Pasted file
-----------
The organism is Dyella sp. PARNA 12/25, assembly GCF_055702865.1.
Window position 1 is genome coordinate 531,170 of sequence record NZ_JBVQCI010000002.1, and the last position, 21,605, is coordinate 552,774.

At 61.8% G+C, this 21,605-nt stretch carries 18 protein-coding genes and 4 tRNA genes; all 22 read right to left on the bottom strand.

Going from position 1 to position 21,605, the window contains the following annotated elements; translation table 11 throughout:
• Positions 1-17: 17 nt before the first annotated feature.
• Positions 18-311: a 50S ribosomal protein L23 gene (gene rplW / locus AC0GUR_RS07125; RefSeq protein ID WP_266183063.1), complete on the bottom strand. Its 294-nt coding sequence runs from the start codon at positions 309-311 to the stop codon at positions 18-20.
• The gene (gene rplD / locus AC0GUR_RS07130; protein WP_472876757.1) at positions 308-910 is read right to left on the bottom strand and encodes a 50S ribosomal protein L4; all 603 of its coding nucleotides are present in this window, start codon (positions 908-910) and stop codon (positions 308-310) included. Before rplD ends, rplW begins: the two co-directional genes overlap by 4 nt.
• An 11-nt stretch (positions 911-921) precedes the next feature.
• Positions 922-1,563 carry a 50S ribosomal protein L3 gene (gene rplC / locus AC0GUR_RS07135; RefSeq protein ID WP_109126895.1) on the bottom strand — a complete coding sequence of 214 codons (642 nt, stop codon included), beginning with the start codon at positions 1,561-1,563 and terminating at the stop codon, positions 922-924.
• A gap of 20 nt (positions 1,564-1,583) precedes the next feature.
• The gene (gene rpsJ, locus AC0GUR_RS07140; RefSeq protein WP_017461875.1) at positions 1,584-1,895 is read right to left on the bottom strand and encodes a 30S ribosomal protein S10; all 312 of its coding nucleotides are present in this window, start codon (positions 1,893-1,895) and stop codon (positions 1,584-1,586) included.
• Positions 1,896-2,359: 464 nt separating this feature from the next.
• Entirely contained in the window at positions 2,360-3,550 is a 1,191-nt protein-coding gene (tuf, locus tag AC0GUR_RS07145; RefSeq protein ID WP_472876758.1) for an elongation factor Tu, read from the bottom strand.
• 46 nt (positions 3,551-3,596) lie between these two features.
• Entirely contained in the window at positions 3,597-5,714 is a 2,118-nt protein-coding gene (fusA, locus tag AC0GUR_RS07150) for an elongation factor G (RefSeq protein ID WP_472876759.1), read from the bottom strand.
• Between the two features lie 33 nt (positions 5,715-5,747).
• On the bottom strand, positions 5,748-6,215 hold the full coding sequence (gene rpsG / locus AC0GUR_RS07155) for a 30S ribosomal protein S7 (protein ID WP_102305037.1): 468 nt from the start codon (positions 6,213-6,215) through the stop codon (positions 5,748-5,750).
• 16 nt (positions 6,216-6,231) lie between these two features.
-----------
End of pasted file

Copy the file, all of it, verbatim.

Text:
The organism is Dyella sp. PARNA 12/25, assembly GCF_055702865.1.
Window position 1 is genome coordinate 531,170 of sequence record NZ_JBVQCI010000002.1, and the last position, 21,605, is coordinate 552,774.

At 61.8% G+C, this 21,605-nt stretch carries 18 protein-coding genes and 4 tRNA genes; all 22 read right to left on the bottom strand.

Going from position 1 to position 21,605, the window contains the following annotated elements; translation table 11 throughout:
• Positions 1-17: 17 nt before the first annotated feature.
• Positions 18-311: a 50S ribosomal protein L23 gene (gene rplW / locus AC0GUR_RS07125; RefSeq protein ID WP_266183063.1), complete on the bottom strand. Its 294-nt coding sequence runs from the start codon at positions 309-311 to the stop codon at positions 18-20.
• The gene (gene rplD / locus AC0GUR_RS07130; protein WP_472876757.1) at positions 308-910 is read right to left on the bottom strand and encodes a 50S ribosomal protein L4; all 603 of its coding nucleotides are present in this window, start codon (positions 908-910) and stop codon (positions 308-310) included. Before rplD ends, rplW begins: the two co-directional genes overlap by 4 nt.
• An 11-nt stretch (positions 911-921) precedes the next feature.
• Positions 922-1,563 carry a 50S ribosomal protein L3 gene (gene rplC / locus AC0GUR_RS07135; RefSeq protein ID WP_109126895.1) on the bottom strand — a complete coding sequence of 214 codons (642 nt, stop codon included), beginning with the start codon at positions 1,561-1,563 and terminating at the stop codon, positions 922-924.
• A gap of 20 nt (positions 1,564-1,583) precedes the next feature.
• The gene (gene rpsJ, locus AC0GUR_RS07140; RefSeq protein WP_017461875.1) at positions 1,584-1,895 is read right to left on the bottom strand and encodes a 30S ribosomal protein S10; all 312 of its coding nucleotides are present in this window, start codon (positions 1,893-1,895) and stop codon (positions 1,584-1,586) included.
• Positions 1,896-2,359: 464 nt separating this feature from the next.
• Entirely contained in the window at positions 2,360-3,550 is a 1,191-nt protein-coding gene (tuf, locus tag AC0GUR_RS07145; RefSeq protein ID WP_472876758.1) for an elongation factor Tu, read from the bottom strand.
• 46 nt (positions 3,551-3,596) lie between these two features.
• Entirely contained in the window at positions 3,597-5,714 is a 2,118-nt protein-coding gene (fusA, locus tag AC0GUR_RS07150) for an elongation factor G (RefSeq protein ID WP_472876759.1), read from the bottom strand.
• Between the two features lie 33 nt (positions 5,715-5,747).
• On the bottom strand, positions 5,748-6,215 hold the full coding sequence (gene rpsG / locus AC0GUR_RS07155) for a 30S ribosomal protein S7 (protein ID WP_102305037.1): 468 nt from the start codon (positions 6,213-6,215) through the stop codon (positions 5,748-5,750).
• 16 nt (positions 6,216-6,231) lie between these two features.